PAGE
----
The diagnostic criteria for POPF have not been uniformly defined in the field of gastric cancer surgery, and instead the criteria for pancreatic surgery, International Study Group on Pancreatic Fistula (ISGPF) criteria, have been applied after gastrectomy [16, 17]. In this study, we aimed to evaluate the ability of D-AMY to predict clinically problematic POPF. We adopted the Clavien–Dindo (CD) classification for POPF grading [18] and considered grade III or higher POPF to be clinically problematic, requiring some sort of invasive intervention to treat it. This is equivalent to ISGPF grade B or C, although patients treated with antibiotics alone were excluded considering the intensity of treatment. Every case of POPF was graded at the time of discharge. Measured D-AMY was not used for assessment of POPF in this study. Any inflammation or abscess obviously caused by anastomotic leakage or bleeding was not diagnosed as POPF. Prophylactic antibiotics were administered to all patients from the start of the operation until the following morning, and therapeutic antibiotics were additionally given when infectious complications were suspected due to the presence of a high fever, elevation of inflammatory markers and specific symptoms. For patients who had intense inflammation and were suspected to have abdominal abscess or insufficient drainage, the drainage tube was exchanged and adjusted its place under X-ray guidance to keep an optimal drainage. During this examination, we passed a contrast agent through the catheter to clarify the intra-abdominal abscess cavity or other fistulas. In addition, we continued to monitor the appearance of drained fluid and replaced the drainage tube at intervals of a few days to prevent tube clogging for the cases with clinical suspicion of POPF.

Statistical analysis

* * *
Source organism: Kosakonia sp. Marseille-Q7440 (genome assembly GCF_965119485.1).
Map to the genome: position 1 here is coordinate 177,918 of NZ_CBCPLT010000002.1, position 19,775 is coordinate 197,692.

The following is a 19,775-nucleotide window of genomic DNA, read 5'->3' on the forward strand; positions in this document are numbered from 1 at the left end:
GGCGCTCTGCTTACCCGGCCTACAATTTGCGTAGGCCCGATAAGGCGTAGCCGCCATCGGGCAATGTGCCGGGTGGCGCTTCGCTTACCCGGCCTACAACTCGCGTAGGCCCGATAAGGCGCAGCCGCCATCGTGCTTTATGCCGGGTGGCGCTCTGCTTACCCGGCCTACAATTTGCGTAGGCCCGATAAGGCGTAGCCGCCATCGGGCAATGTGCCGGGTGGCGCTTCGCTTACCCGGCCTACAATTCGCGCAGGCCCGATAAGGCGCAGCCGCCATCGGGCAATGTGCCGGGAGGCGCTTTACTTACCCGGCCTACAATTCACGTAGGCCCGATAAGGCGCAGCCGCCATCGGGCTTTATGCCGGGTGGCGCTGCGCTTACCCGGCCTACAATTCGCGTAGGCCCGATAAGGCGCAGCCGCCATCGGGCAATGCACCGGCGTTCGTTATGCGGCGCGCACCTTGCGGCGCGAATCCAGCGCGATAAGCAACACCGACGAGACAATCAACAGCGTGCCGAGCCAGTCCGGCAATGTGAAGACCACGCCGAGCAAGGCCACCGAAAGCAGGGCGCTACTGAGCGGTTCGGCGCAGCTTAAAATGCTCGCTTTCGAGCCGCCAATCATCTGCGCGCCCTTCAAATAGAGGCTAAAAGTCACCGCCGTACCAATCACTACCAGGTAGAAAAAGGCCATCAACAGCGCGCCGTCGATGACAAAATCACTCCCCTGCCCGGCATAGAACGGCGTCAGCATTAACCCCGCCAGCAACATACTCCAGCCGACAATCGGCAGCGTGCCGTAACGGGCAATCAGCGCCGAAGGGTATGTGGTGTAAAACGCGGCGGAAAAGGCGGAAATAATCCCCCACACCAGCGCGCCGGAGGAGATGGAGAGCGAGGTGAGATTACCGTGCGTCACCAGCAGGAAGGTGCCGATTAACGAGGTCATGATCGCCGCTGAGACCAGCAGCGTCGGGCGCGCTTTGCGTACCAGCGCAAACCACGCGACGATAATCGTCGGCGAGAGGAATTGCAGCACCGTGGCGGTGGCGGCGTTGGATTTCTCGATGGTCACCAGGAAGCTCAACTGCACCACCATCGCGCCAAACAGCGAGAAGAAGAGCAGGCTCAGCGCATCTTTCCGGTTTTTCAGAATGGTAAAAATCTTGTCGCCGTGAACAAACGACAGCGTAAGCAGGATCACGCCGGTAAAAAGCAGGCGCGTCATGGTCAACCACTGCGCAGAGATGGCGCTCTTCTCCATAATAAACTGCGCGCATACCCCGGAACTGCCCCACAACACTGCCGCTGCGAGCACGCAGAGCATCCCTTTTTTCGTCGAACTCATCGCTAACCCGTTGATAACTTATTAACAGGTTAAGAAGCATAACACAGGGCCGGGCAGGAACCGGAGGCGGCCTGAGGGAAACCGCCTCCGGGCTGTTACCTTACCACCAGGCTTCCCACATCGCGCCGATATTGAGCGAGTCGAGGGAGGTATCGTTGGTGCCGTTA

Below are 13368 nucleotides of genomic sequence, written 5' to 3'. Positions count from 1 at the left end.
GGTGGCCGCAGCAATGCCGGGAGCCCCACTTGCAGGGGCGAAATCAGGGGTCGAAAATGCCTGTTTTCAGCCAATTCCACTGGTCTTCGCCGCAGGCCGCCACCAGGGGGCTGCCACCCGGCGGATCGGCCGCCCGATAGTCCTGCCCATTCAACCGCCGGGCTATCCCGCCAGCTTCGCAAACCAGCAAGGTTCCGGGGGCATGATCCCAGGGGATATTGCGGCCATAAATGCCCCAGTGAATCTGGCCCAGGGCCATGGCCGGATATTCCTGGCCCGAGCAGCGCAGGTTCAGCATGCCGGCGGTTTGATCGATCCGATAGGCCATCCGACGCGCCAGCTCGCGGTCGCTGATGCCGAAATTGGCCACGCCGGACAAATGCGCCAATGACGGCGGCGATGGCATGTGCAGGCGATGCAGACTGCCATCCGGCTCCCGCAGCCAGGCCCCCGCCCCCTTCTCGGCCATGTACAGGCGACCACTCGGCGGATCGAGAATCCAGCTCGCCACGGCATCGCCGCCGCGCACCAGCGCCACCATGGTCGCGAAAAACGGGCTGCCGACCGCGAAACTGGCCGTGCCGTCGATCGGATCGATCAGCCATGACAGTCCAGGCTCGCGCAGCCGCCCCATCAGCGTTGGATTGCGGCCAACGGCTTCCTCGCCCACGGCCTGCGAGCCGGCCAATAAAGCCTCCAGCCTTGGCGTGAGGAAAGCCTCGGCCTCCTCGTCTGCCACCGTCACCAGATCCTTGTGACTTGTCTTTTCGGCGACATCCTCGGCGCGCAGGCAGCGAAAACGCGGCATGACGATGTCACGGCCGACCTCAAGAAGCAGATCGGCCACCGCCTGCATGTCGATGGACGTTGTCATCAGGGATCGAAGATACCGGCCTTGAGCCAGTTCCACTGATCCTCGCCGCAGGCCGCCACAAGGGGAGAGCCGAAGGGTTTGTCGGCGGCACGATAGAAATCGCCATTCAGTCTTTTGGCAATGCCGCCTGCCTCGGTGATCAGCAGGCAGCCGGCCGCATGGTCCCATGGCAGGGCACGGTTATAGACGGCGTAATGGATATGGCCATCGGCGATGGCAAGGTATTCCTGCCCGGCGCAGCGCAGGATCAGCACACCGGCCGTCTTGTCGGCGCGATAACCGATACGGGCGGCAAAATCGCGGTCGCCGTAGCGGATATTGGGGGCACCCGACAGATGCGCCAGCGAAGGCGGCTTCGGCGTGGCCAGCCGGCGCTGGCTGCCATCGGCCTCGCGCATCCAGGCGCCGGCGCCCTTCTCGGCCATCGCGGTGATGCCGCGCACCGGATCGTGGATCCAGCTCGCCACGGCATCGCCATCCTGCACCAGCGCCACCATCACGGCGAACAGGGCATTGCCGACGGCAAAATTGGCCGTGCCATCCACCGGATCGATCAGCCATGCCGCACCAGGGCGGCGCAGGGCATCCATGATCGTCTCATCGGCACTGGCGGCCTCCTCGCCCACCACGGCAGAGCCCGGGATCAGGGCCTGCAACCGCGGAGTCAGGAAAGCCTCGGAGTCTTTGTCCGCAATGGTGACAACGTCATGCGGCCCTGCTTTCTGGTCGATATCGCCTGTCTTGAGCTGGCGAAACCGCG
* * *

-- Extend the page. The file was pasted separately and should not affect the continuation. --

In this study, qualitative variables were compared using Fisher’s exact test and Chi-squared test, and quantitative variables were analyzed by Mann–Whitney U test for unequal variables. Optimal D-AMY cut-off levels for prediction of POPF were calculated by deriving the receiver operating characteristic (ROC) curve, and the incidence of POPF was compared with diagnostic accuracy using the D-AMY level. Diagnostic accuracy was also compared using the likelihood ratio (LR) and diagnostic odds ratio (DOR), which are not affected by complication rate, to improve the applicability of our results. LRs may range from 0 to infinity. LRs greater than 1 argue for the diagnosis of interest; the bigger the number, the more convincingly the finding suggests that disease. LRs between 0 and 1 argue against the diagnosis of interest; the closer the LR is to 0, the less likely the disease. LRs equal to 1 lack diagnostic value. DOR is the ratio of the odds of positivity in subjects with disease relative to the odds in subjects without disease. The relationship between the incidence of POPF and clinical factors including D-AMY on POD1 and POD3 was evaluated by univariate and multivariate analyses. Differences were considered significant if the P value from a two-sided test was ≤ 0.05. All statistical analyses were performed with EZR (Saitama Medical Center, Jichi Medical University, Saitama, Japan), a graphical user interface for R (The R Foundation for Statistical Computing, Vienna, Austria):